In small-scale metallic systems, collective dislocation activity has been correlated with size effects in strength and with a steplike plastic response under uniaxial compression and tension. Yielding and plastic flow in these samples is often accompanied by the emergence of multiple dislocation avalanches. Dislocations might be active preyield, but their activity typically cannot be discerned because of the inherent instrumental noise in detecting equipment. We apply alternate current load perturbations via dynamic mechanical analysis during quasistatic uniaxial compression experiments on single crystalline Cu nanopillars with diameters of 500 nm and compute dynamic moduli at frequencies 0.1, 0.3, 1, and 10 Hz under progressively higher static loads until yielding. By tracking the collective aspects of the oscillatory stress-strain-time series in multiple samples, we observe an evolving dissipative component of the dislocation network response that signifies the transition from elastic behavior to dislocation avalanches in the globally preyield regime. We postulate that microplasticity, which is associated with the combination of dislocation avalanches and slow viscoplastic relaxations, is the cause of the dependency of dynamic modulus on the driving rate and the quasistatic stress. We construct a continuum mesoscopic dislocation dynamics model to compute the frequency response of stress over strain and obtain a consistent agreement with experimental observations. The results of our experiments and simulations present a pathway to discern and quantify correlated dislocation activity in the preyield regime of deforming crystals.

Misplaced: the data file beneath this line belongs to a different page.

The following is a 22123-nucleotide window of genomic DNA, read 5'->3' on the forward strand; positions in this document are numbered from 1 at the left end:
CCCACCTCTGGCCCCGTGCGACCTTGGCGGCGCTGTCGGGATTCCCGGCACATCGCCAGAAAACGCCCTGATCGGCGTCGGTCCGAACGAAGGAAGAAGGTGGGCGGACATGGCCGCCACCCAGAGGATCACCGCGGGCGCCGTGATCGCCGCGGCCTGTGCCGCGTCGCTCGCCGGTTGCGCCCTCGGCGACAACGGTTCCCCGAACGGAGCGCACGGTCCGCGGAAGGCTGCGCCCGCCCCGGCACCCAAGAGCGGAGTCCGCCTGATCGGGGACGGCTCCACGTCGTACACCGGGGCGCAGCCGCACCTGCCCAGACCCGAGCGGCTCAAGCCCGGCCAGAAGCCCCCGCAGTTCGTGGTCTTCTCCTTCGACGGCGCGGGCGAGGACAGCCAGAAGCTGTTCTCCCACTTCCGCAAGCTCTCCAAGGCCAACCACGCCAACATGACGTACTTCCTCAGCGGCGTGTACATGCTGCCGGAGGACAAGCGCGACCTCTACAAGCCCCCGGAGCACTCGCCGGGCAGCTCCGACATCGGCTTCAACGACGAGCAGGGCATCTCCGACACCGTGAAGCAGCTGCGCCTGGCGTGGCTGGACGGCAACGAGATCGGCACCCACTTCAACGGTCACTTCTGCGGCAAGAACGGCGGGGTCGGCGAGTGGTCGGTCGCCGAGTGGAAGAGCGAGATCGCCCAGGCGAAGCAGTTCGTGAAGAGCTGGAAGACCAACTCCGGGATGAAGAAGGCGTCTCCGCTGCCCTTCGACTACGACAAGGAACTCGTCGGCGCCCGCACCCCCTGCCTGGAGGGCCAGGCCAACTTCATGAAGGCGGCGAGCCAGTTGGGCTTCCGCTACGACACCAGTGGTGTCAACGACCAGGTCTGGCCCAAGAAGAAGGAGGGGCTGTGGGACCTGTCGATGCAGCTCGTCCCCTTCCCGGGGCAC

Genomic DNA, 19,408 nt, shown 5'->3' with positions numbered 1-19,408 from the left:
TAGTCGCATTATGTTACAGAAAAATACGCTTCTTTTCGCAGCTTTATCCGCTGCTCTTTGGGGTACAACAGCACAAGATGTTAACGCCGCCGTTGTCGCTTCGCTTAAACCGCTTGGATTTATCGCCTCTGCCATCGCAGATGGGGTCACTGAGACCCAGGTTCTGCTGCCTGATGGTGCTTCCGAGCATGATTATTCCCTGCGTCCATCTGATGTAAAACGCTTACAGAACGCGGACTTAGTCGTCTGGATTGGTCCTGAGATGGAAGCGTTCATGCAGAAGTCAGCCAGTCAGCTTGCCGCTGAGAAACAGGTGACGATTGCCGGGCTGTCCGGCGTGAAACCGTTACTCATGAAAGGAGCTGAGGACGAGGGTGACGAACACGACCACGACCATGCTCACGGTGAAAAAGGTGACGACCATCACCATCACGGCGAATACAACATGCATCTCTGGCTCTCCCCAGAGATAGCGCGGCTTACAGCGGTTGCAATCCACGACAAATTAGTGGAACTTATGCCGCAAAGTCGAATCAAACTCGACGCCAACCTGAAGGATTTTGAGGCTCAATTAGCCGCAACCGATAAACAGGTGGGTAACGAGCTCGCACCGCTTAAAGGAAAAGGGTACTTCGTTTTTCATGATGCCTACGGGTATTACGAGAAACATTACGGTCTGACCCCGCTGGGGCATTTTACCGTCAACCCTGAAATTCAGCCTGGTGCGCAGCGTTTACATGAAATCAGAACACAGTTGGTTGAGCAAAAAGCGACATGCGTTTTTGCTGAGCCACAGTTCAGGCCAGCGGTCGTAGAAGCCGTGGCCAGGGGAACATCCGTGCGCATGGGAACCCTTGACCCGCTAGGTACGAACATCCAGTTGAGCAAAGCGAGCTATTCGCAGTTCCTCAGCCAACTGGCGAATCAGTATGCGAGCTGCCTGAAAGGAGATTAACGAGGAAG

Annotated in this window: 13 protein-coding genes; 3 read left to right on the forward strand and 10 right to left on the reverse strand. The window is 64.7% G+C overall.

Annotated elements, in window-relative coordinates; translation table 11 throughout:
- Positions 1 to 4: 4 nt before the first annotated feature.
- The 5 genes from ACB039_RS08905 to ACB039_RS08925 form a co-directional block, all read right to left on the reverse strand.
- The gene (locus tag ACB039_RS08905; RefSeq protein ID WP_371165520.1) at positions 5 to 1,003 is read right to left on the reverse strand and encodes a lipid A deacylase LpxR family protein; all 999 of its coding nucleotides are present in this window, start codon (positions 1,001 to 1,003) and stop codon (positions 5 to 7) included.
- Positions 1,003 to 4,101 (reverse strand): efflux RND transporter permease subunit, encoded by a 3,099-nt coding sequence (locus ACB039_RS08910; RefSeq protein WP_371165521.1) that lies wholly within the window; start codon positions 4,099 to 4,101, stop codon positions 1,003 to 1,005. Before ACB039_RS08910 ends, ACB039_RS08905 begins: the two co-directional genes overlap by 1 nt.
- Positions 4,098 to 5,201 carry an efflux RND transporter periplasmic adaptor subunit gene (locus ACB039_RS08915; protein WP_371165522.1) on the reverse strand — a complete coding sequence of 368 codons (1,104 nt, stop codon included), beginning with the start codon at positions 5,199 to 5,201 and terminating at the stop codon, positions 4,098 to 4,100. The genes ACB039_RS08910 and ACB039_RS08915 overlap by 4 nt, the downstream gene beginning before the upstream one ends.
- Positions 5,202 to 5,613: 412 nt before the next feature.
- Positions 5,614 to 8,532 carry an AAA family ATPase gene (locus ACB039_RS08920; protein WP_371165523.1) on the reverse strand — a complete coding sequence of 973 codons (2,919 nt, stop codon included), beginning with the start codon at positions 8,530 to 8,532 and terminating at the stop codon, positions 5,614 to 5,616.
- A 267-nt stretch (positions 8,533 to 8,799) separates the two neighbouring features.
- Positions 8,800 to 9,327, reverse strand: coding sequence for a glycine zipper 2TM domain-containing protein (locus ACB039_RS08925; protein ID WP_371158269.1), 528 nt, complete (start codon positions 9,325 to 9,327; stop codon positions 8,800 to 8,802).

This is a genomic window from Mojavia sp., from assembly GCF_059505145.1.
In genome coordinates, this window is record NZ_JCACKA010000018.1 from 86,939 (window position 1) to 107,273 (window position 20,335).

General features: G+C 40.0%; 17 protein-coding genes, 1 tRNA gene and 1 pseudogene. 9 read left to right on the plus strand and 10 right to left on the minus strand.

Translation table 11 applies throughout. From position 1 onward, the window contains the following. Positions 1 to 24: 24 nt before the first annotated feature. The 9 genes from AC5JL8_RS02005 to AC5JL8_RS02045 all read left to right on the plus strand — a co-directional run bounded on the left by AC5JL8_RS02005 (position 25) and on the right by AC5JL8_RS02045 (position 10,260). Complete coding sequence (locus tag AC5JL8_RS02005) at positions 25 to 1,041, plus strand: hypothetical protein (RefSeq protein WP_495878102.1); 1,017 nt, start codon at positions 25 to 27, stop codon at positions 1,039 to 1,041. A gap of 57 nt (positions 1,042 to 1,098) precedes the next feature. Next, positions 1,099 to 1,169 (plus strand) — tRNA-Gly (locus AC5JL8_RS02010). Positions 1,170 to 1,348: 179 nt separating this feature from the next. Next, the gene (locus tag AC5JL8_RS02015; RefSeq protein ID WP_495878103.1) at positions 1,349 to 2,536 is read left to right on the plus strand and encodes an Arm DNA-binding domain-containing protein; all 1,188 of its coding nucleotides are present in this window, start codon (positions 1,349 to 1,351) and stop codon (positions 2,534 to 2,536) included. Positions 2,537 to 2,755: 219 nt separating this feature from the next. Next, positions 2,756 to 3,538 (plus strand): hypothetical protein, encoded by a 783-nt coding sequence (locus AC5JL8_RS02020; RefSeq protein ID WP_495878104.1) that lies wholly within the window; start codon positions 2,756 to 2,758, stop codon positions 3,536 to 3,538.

Digital Commons Citation
Ni, Xiaoyue; Papanikolaou, Stefanos; Vajente, Gabriele; Adhikari, Rana X; and Greer, Julia R., "Probing Microplasticity In Small-Scale Fcc Crystals Via Dynamic Mechanical Analysis" (2017). Faculty Scholarship. 640.
Ni, Xiaoyue., Papanikolaou, Stefanos., Vajente, Gabriele., Adhikari, Rana X., & Greer, Julia R. (2017). Probing Microplasticity In Small-Scale Fcc Crystals Via Dynamic Mechanical Analysis. Physical Review Letters, 118(15). http://doi.org/10.1103/Physrevlett.118.155501